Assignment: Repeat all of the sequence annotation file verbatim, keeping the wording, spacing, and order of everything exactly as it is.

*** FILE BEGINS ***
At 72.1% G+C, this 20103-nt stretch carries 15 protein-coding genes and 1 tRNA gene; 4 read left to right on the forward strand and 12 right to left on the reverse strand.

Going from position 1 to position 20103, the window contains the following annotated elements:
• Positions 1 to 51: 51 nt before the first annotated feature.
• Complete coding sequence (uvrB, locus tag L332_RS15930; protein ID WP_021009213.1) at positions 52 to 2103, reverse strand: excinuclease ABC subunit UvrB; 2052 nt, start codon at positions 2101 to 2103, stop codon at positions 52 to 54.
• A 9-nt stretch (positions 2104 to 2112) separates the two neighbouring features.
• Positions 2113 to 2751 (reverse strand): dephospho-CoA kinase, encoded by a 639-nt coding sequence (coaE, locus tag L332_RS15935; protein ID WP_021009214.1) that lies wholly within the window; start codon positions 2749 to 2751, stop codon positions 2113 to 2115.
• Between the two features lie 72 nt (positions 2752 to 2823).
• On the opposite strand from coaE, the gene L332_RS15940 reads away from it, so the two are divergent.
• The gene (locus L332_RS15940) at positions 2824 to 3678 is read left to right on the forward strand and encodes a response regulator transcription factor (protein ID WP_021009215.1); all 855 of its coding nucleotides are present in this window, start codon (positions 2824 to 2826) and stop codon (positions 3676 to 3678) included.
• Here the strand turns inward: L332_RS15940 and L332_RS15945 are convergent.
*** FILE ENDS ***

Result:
At 72.1% G+C, this 20103-nt stretch carries 15 protein-coding genes and 1 tRNA gene; 4 read left to right on the forward strand and 12 right to left on the reverse strand.

Going from position 1 to position 20103, the window contains the following annotated elements:
• Positions 1 to 51: 51 nt before the first annotated feature.
• Complete coding sequence (uvrB, locus tag L332_RS15930; protein ID WP_021009213.1) at positions 52 to 2103, reverse strand: excinuclease ABC subunit UvrB; 2052 nt, start codon at positions 2101 to 2103, stop codon at positions 52 to 54.
• A 9-nt stretch (positions 2104 to 2112) separates the two neighbouring features.
• Positions 2113 to 2751 (reverse strand): dephospho-CoA kinase, encoded by a 639-nt coding sequence (coaE, locus tag L332_RS15935; protein ID WP_021009214.1) that lies wholly within the window; start codon positions 2749 to 2751, stop codon positions 2113 to 2115.
• Between the two features lie 72 nt (positions 2752 to 2823).
• On the opposite strand from coaE, the gene L332_RS15940 reads away from it, so the two are divergent.
• The gene (locus L332_RS15940) at positions 2824 to 3678 is read left to right on the forward strand and encodes a response regulator transcription factor (protein ID WP_021009215.1); all 855 of its coding nucleotides are present in this window, start codon (positions 2824 to 2826) and stop codon (positions 3676 to 3678) included.
• Here the strand turns inward: L332_RS15940 and L332_RS15945 are convergent.